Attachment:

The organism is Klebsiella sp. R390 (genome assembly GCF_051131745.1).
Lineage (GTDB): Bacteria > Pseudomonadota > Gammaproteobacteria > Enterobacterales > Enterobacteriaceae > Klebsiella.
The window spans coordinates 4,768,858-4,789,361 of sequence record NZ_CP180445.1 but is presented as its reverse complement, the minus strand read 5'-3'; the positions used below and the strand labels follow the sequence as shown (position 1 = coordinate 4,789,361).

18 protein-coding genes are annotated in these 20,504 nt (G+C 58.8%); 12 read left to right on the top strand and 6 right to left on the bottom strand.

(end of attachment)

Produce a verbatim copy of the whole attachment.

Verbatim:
The organism is Klebsiella sp. R390 (genome assembly GCF_051131745.1).
Lineage (GTDB): Bacteria > Pseudomonadota > Gammaproteobacteria > Enterobacterales > Enterobacteriaceae > Klebsiella.
The window spans coordinates 4,768,858-4,789,361 of sequence record NZ_CP180445.1 but is presented as its reverse complement, the minus strand read 5'-3'; the positions used below and the strand labels follow the sequence as shown (position 1 = coordinate 4,789,361).

18 protein-coding genes are annotated in these 20,504 nt (G+C 58.8%); 12 read left to right on the top strand and 6 right to left on the bottom strand.